Pegging? Giving meaning to the word!

When we think about supply chain operations, we think about a number of activities, such as purchasing, production, transportation, order shipment, or product delivery. These activities take time, which we call the lead-time of the activity; and they utilize (or consume) various resources, such as machines, employees, and money. This is a very simple explanation of an in general very complex puzzle.

Operations based KPI’s of organizations are mainly calculated based on measures related to how and when these activities are performed. An example of such KPI’s is: OTIF or On-Time-In-Full, which is measured by comparing the quantity and timing of delivery activities to actual customer order request dates. And Capacity Utilization of a facility is a measure calculated as the percentage of the installed capacity of a facility to the capacity consumed by production related activities. To be able to calculate KPI’s correctly and efficiently, organizations need to record all supply chain activities so that the KPI calculations can be performed. No data recording simply means no calculations. Historically, ERP systems are designed to provide such a transactional System of Records.

Beyond System of Records

Although KPI’s provide us a solid basis to measure how good we performed in the past regarding various operational activities, they provide little value in assessing the current state of our operations and in determining the best course of actions that we should take now. It’s all about the ability to answer the question: Do I currently have the correct mix and quantity of inventories, and production / shipment activities in action to meet my OTIF target?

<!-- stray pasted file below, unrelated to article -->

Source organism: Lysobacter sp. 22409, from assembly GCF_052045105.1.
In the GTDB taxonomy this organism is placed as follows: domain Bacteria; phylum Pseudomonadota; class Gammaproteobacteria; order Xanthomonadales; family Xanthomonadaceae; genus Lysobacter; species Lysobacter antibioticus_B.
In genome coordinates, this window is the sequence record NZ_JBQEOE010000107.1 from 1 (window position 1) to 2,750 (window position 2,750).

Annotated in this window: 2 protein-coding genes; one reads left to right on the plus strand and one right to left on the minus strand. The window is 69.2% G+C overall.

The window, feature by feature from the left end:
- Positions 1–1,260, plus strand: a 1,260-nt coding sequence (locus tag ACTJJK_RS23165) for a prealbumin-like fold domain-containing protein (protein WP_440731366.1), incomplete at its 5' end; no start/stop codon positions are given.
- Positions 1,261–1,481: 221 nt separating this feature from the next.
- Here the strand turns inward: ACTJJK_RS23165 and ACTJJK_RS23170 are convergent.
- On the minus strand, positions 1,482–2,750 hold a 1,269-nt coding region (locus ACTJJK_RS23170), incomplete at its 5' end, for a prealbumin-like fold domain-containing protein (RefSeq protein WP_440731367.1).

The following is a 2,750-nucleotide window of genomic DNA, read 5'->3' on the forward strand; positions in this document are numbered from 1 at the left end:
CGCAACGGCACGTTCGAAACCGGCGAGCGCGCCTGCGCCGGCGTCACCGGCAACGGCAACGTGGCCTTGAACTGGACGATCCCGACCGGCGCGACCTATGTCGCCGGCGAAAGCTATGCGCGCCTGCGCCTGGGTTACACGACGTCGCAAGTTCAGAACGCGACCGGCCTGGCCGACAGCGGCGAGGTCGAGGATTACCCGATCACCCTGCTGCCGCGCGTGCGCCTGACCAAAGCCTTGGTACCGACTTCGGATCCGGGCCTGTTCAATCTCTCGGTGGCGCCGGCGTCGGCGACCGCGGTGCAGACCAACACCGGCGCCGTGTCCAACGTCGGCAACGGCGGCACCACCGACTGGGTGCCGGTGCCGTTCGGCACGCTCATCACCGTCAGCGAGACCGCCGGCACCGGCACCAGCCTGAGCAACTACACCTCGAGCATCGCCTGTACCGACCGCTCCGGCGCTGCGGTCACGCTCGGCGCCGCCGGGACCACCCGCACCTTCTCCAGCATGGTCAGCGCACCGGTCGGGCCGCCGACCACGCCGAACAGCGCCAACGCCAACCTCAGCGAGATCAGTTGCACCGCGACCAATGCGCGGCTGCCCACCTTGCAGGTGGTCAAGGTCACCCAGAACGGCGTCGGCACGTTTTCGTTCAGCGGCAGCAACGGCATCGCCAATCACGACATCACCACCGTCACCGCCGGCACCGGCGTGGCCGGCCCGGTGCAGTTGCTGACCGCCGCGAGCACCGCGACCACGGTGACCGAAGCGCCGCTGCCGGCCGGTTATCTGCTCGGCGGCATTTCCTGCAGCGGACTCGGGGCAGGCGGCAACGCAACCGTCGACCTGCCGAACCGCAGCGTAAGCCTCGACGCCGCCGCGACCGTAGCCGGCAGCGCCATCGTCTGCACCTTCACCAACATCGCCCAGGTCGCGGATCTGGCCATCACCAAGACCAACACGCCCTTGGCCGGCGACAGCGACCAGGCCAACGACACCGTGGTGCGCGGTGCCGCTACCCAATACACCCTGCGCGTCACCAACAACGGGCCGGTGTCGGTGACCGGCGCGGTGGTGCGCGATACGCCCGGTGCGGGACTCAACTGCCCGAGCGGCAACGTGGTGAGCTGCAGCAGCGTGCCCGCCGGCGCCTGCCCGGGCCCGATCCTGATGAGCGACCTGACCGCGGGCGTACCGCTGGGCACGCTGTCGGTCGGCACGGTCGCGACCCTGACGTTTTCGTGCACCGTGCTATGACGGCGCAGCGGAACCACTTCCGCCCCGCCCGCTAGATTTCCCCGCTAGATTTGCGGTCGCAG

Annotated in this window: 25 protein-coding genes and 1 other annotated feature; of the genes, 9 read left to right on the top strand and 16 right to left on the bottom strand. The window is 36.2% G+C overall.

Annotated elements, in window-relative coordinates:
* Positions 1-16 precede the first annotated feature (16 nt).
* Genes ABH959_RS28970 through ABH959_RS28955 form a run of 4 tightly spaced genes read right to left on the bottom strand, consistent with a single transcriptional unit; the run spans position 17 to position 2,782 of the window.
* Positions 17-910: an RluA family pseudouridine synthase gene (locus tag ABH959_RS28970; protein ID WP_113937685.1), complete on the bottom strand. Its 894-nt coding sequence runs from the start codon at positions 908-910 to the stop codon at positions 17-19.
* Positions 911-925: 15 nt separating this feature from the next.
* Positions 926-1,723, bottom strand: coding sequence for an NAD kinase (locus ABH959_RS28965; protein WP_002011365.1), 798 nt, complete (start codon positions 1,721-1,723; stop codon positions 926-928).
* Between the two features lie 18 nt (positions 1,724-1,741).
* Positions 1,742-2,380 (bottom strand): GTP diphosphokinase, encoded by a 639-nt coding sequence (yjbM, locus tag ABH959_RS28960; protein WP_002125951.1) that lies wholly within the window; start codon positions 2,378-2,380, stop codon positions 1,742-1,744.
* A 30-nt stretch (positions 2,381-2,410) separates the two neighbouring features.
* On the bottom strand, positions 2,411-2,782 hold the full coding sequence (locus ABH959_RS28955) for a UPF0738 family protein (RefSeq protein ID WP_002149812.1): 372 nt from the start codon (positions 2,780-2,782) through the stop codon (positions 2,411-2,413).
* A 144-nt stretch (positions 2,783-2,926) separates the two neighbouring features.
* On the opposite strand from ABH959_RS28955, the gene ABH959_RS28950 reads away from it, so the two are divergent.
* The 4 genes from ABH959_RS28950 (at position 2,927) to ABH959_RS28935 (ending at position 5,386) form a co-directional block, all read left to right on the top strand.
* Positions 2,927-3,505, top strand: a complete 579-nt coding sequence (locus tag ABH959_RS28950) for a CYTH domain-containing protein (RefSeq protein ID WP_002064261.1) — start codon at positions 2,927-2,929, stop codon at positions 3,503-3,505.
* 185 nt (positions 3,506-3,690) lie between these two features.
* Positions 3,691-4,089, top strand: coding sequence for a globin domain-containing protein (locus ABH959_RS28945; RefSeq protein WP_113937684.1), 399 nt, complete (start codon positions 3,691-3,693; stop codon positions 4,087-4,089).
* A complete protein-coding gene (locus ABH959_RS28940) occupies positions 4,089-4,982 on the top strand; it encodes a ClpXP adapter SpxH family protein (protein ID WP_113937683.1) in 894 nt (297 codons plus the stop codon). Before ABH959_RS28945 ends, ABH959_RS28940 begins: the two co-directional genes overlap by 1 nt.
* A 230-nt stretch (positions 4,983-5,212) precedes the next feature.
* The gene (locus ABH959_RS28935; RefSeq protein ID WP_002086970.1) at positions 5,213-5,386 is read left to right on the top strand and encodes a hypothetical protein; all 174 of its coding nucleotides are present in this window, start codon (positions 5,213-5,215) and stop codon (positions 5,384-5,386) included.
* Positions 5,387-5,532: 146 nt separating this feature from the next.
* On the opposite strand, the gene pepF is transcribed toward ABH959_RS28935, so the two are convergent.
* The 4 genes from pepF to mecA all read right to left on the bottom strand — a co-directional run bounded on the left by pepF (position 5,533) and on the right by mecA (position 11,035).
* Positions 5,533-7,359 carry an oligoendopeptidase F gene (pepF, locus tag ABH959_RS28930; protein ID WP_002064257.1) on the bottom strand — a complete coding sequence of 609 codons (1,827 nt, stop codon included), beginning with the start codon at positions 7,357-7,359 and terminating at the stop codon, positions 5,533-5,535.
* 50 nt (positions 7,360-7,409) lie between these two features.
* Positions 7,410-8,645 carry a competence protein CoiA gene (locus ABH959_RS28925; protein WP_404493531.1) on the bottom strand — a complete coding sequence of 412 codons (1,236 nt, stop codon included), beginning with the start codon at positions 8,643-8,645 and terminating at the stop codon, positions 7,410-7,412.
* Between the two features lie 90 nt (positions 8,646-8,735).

Although being able to answer a question like this requires a full record of supply chain activities that transpired in the past, such as inventory transactions, open production and shipment orders, and open customer orders; it is not sufficient. To answer this question based on actual data (not based on the gut feeling) we need to assess the current meaning of all these transactions and records in relation to each other.

The importance of customer requirements

As an example, to make a judgment call such as inventory level of a product being too “high”, we need to query what the current best allocation of this inventory is. This of course is related to current open customer orders, forecasts, and any other form of delivery requirements. Additionally we need to detect if the excess amount is higher than our operational thresholds, which reflect safety stocks, calculated minimum operational stocks, etc. In a sense, we need to build a dependency between the inventory records, with the customer requirements. This dependency gives us the meaning (or reasoning) behind the decision to keep products in the inventory by incurring additional cost.

Pegging?

Process of identifying dependencies between supply chain activities is called Pegging. Hence, we can peg inventories and production orders of products to customer orders. Or we can peg inventories and production orders of semi-finished items to production orders of products. Of course all based on the Bill of Materials or BoM structure. Or we can for example peg inventories and open purchase orders of materials to production orders of semi-finished items.

Pegging can also be performed between a supply chain activity and the resource utilizations, which will provide us the actual meaning behind the installed capacity of resources.

Author: Ali Tamer Ünal

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